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The debate around climate change is increasingly falling into two lines of argument — one around the Green New Deal and the economy and another around climate change as an existential threat to our national security. Senator Ed Markey argued in a Boston Globe editorial on Monday (Patriot Day which commemorates the beginning of the American Revolution) that the Green New Deal is more than a resolution — it is a “revolution” that “has the power to reshape our energy system, our economy, and our democracy.” Markey wrote further that the resolution has elevated climate change as a top issue saying that there “has been more debate about climate change in the few weeks since we introduced the Green New Deal than in the last decade. This resolution has struck a powerful chord with the American people, and the demand for immediate action will not stop.”
Beto O’Roarke campaigning in Virginia fully backed the Green New Deal yesterday, remarking that climate change is an existential crisis like the Great Depression or World War II. Newsweek Magazine reported that O’Roarke said, “In the midst of the Great Depression, this country was willing to sacrifice men and women all over the United States to make sure that we defeated Germany, and we won that war. And for the following 75 years that we made this world safe for democracy. The Green New Deal calls that sacrifice and service in scale, scale of commitment when it talks about the challenges that we face today.”
Interestingly, when Senator Bernie Sanders appeared on a Fox News Town Hall on Monday night, he chose to frame climate change first as a national security issue.Grist reported that “in the mere two minutes he spent discussing the environment, Sanders chose to mention migration, the Middle East, and job creation — hot-button topics for conservatives — rather than other issues like hurricanes Harvey and Maria, wildfires, or the Green New Deal. And the audience seemed to respond. Sanders drew cheers when he said transitioning to renewable energy would create millions of new jobs.” Another Presidential contender, Senator Elizabeth Warren, also made news by pressing the Chairman of the Joint Chiefs of Staff on how the military is addressing the threat of climate change. According to The Hill, in a letter to the nation’s top military commander, she demanded answers to several questions about the military’s lack of preparedness at its installations both in the U.S. and abroad and criticizing prior DoD reports to Congress on its climate vulnerabilities. The newest Presidential contender, Mayor Pete Buttigieg also characterized climate change as a security threat saying in his announcement speech, “Our economy is on the line, our future is on the line, lives are on the line. So let’s call this what it is: climate security, a life-and-death issue for our generation.”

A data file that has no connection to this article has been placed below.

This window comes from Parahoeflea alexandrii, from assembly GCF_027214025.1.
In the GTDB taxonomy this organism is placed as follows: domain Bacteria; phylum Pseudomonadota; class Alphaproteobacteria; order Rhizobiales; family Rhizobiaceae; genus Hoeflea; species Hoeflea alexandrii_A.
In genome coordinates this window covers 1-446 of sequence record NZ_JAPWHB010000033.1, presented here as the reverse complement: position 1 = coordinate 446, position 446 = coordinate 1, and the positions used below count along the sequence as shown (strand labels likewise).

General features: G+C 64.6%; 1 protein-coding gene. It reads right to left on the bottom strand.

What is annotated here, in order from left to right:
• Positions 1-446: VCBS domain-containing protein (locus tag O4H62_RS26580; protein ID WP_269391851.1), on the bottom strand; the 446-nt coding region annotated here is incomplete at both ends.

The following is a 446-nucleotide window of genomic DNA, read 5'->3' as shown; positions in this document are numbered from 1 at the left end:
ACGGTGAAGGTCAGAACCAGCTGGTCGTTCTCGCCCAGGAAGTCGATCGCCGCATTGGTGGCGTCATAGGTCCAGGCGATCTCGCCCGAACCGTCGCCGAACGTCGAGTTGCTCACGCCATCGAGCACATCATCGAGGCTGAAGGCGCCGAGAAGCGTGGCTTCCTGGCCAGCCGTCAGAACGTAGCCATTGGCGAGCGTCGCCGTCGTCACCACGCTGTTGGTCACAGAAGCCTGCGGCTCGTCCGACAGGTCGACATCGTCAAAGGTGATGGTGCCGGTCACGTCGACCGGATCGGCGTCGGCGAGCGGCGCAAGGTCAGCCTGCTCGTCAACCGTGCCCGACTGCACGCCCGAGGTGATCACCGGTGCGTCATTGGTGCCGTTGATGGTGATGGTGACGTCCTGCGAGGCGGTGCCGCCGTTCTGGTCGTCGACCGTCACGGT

Why This Matters: Climate change continues to resonate with the public and the media — and the economic and security aspects of the issue are intertwined in ways that can appeal to both the liberals and conservatives. Whether it is the Green New Deal as a policy response to climate change or the national security threat posed by climate change, it remains in the forefront of public debate in the Presidential campaign, in Congress, and on Fox News. Perhaps Buttigieg (whose star is rising fast) framed the issue best when in one sentence he managed to position climate change as both an existential threat to our lives and our prosperity — and made it generational to boot. And it is most definitely a generational issue — as evidenced by the lastest mini-film by Representative Alexandria Ocasio-Cortez imagining looking back on this time when the mobilization to meet the climate change challenge began. You can watch it below.
This past May, President Biden signed an executive order on climate-related financial risk, a cross-governmental plan that directs federal agencies to identify and mitigate financial risks presented by climate change to Americans, businesses, and the government itself. Progress on this order was made over the weekend when Treasury Secretary Janet Yellen announced that the Financial Stability […]
Why This Matters: Money talks. Investors are increasingly willing to walk away from deals like oil and gas drilling projects in the Arctic or investments in fossil fuel companies that refuse to change their business models.
American financiers are moving to divest from fossil fuels to help the U.S. reach net-zero carbon emissions, but some state Republicans are fighting back. Fifteen Republican state treasurers are now threatening to pull hundreds of billions of dollars worth of assets from large financial institutions if they move forward decarbonizing their portfolios per a letter they wrote to Climate Envoy John Kerry.
Why This Matters: Banks and financiers have invested billions in destructive environmental practices. Deforestation funded by the world’s largest banks increased in 2020 despite COVID-19.
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